CFI Okanagan is collaborating with Okanagan College’s Department of Geography and Earth & Environmental Science for this event.

Okanagan College Lecture Theatre (S104), 1000 KLO Rd.

7pm, Wednesday 21st August

This event is free to paid-up members of CFI Canada, $5 to the general public.

About the presentation:

Late Cretaceous amber recovered from the Grassy Lake locality in southern Alberta provides an important and remarkably diverse collection of fossil inclusions from approximately 78 million years ago. With the recent resurgence in work on this material, many new insects have been discovered, and we have also gained a better understanding of the amber-producing forest that existed at the time. Rare inclusions of minute feather fragments have also provided one of the most complete snapshots of plumage diversity, structure and colouration available for the Mesozoic. Although tiny, these inclusions appear to represent feathers indistinguishable from those of modern birds, alongside simple ‘protofeathers’ that may have belonged to dinosaurs.

 

About the presenter:

Ryan McKellar is currently a Postdoctoral Fellow at the University of Kansas, and a Sessional Lecturer at the University of Alberta. He was educated at the U of A, with degrees spanning a range of palaeontological topics including: vertebrate palaeontology, particularly theropod dinosaurs (B.Sc.); invertebrate palaeontology, specifically the Devonian phacopid trilobites of Morocco (M.Sc.); and palaeoentomology (Ph.D.). His doctoral dissertation dealt with inclusions in Canadian amber. The main focus of this work was parasitic Hymenoptera (microscopic wasps) in amber, but work on the deposit permitted the study of a number of other insect groups, along with unique inclusions, such as feather fragments. In addition to studying amber inclusions, Dr. McKellar has been involved in the use of Fourier-transform infrared spectroscopy, and stable isotope analyses of amber, in an effort to characterize various amber deposits. Combined with amber inclusions, this line of research has provided a more comprehensive picture of source trees in amber-producing forests, as well as some of the ecological conditions at the time of amber production.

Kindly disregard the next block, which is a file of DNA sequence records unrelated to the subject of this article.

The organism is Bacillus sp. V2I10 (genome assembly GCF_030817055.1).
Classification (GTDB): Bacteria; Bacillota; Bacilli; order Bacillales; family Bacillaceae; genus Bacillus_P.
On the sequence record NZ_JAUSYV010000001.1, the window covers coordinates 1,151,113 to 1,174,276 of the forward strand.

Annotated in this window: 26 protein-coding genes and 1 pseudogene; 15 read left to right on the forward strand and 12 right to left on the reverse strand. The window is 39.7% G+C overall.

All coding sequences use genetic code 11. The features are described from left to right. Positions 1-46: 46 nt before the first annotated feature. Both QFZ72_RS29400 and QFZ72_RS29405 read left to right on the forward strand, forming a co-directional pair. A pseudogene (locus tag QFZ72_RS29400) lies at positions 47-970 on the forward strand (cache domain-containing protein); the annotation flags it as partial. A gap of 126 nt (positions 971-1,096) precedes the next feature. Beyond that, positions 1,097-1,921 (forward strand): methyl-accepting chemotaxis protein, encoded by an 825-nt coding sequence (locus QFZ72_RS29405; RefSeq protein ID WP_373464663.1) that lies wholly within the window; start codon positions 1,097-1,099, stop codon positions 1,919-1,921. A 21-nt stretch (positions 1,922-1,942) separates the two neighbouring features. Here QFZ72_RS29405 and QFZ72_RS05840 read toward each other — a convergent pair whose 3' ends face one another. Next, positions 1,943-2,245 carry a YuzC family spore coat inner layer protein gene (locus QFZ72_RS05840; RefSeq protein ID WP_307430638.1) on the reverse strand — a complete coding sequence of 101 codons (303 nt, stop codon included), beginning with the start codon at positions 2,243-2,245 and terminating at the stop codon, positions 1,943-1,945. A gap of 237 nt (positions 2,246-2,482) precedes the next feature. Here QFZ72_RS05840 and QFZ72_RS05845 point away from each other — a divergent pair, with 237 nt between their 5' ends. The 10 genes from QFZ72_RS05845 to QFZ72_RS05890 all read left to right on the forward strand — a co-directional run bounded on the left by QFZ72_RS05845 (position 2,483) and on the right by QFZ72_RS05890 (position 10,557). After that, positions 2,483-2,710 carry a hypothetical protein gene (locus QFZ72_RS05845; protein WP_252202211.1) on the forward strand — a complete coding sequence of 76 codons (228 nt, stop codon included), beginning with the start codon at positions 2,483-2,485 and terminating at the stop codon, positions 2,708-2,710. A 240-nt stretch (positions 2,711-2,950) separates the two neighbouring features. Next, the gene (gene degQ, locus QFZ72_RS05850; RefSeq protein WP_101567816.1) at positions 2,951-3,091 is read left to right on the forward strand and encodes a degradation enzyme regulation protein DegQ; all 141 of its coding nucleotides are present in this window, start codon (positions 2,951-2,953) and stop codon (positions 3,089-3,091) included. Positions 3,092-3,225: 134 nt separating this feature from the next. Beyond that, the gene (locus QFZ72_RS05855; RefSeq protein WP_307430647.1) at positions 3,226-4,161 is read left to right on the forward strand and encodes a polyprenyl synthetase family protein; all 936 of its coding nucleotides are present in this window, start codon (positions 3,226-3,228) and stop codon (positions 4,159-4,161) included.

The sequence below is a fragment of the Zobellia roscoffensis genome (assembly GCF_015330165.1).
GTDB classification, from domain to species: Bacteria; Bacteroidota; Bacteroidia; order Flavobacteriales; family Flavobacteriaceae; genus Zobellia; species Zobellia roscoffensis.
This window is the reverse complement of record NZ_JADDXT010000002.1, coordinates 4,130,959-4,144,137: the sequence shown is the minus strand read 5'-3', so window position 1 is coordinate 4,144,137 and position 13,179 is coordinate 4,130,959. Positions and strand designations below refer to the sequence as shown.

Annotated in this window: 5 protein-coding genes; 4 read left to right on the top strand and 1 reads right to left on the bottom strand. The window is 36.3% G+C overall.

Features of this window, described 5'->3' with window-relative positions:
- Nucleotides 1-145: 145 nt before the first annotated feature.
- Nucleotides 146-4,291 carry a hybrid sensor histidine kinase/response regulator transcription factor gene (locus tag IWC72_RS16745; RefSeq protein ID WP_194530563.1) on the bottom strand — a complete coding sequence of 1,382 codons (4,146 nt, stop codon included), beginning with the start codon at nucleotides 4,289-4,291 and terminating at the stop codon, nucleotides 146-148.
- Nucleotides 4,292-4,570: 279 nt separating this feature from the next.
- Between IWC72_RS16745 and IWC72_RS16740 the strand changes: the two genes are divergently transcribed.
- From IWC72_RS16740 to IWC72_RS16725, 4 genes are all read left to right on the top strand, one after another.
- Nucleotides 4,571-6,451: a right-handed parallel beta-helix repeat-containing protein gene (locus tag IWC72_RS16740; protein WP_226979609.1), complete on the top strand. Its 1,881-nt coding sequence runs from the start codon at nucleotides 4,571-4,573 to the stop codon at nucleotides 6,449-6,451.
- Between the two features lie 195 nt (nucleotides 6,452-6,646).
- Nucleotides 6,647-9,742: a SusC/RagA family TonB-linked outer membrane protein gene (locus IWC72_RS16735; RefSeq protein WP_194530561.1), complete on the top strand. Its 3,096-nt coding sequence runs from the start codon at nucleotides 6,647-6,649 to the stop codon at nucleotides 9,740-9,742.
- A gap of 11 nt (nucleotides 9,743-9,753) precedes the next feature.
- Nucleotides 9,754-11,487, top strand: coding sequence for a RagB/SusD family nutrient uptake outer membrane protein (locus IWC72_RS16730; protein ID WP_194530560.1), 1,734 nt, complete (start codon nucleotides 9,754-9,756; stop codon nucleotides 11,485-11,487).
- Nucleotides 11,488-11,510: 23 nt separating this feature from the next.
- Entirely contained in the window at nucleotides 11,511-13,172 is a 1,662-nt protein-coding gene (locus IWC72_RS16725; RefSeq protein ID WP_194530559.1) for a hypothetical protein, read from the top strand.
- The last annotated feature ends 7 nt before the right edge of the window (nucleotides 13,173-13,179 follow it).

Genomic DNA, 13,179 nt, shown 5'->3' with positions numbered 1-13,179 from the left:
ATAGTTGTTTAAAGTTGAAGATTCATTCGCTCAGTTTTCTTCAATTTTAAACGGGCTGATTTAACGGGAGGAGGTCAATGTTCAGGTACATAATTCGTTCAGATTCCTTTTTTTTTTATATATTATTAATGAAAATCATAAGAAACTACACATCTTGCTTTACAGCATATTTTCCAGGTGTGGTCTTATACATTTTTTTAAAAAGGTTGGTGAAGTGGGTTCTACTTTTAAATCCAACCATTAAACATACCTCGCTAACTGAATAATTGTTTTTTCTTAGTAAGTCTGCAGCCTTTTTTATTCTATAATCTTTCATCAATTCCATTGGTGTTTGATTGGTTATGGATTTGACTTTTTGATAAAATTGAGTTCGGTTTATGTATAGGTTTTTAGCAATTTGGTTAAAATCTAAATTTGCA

Dr. McKellar is currently involved in an effort to expand the number of inclusion-bearing amber deposits being studied within western Canada, as well as research on a broad range of arthropod groups. Ongoing amber research will provide a more comprehensive record of insect evolution, palaeo-forests, and terrestrial conditions throughout the Late Cretaceous and into the Paleocene. Alberta offers one of the most complete records throughout this time interval, as well as the opportunity to study amber in direct association with dinosaur remains

A Huffington Post article about some of Dr. McKellar’s research:

http://www.huffingtonpost.ca/2011/09/15/flocking-together-amber-_n_964134.html

McKellar

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